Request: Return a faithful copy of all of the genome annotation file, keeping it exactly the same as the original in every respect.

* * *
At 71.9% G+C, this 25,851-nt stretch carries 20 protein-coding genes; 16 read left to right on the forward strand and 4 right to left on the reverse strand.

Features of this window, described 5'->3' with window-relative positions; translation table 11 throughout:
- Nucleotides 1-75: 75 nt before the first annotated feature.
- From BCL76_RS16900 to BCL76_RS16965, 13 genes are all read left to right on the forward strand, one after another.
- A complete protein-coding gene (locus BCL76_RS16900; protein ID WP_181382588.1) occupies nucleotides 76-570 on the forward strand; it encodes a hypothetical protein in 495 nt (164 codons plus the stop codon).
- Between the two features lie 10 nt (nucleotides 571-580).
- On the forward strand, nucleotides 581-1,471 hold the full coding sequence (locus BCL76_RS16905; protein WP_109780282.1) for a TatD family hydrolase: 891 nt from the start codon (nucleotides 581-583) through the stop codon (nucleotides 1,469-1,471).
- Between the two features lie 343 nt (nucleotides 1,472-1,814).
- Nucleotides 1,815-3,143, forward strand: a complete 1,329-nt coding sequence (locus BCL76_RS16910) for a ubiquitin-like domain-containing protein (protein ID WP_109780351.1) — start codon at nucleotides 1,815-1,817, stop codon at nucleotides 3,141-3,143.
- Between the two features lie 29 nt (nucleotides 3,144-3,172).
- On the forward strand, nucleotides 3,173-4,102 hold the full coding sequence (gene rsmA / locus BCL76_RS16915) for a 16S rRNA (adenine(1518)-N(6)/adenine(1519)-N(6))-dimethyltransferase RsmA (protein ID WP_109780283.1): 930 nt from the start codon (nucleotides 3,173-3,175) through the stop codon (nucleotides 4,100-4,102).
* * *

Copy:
At 71.9% G+C, this 25,851-nt stretch carries 20 protein-coding genes; 16 read left to right on the forward strand and 4 right to left on the reverse strand.

Features of this window, described 5'->3' with window-relative positions; translation table 11 throughout:
- Nucleotides 1-75: 75 nt before the first annotated feature.
- From BCL76_RS16900 to BCL76_RS16965, 13 genes are all read left to right on the forward strand, one after another.
- A complete protein-coding gene (locus BCL76_RS16900; protein ID WP_181382588.1) occupies nucleotides 76-570 on the forward strand; it encodes a hypothetical protein in 495 nt (164 codons plus the stop codon).
- Between the two features lie 10 nt (nucleotides 571-580).
- On the forward strand, nucleotides 581-1,471 hold the full coding sequence (locus BCL76_RS16905; protein WP_109780282.1) for a TatD family hydrolase: 891 nt from the start codon (nucleotides 581-583) through the stop codon (nucleotides 1,469-1,471).
- Between the two features lie 343 nt (nucleotides 1,472-1,814).
- Nucleotides 1,815-3,143, forward strand: a complete 1,329-nt coding sequence (locus BCL76_RS16910) for a ubiquitin-like domain-containing protein (protein ID WP_109780351.1) — start codon at nucleotides 1,815-1,817, stop codon at nucleotides 3,141-3,143.
- Between the two features lie 29 nt (nucleotides 3,144-3,172).
- On the forward strand, nucleotides 3,173-4,102 hold the full coding sequence (gene rsmA / locus BCL76_RS16915) for a 16S rRNA (adenine(1518)-N(6)/adenine(1519)-N(6))-dimethyltransferase RsmA (protein ID WP_109780283.1): 930 nt from the start codon (nucleotides 3,173-3,175) through the stop codon (nucleotides 4,100-4,102).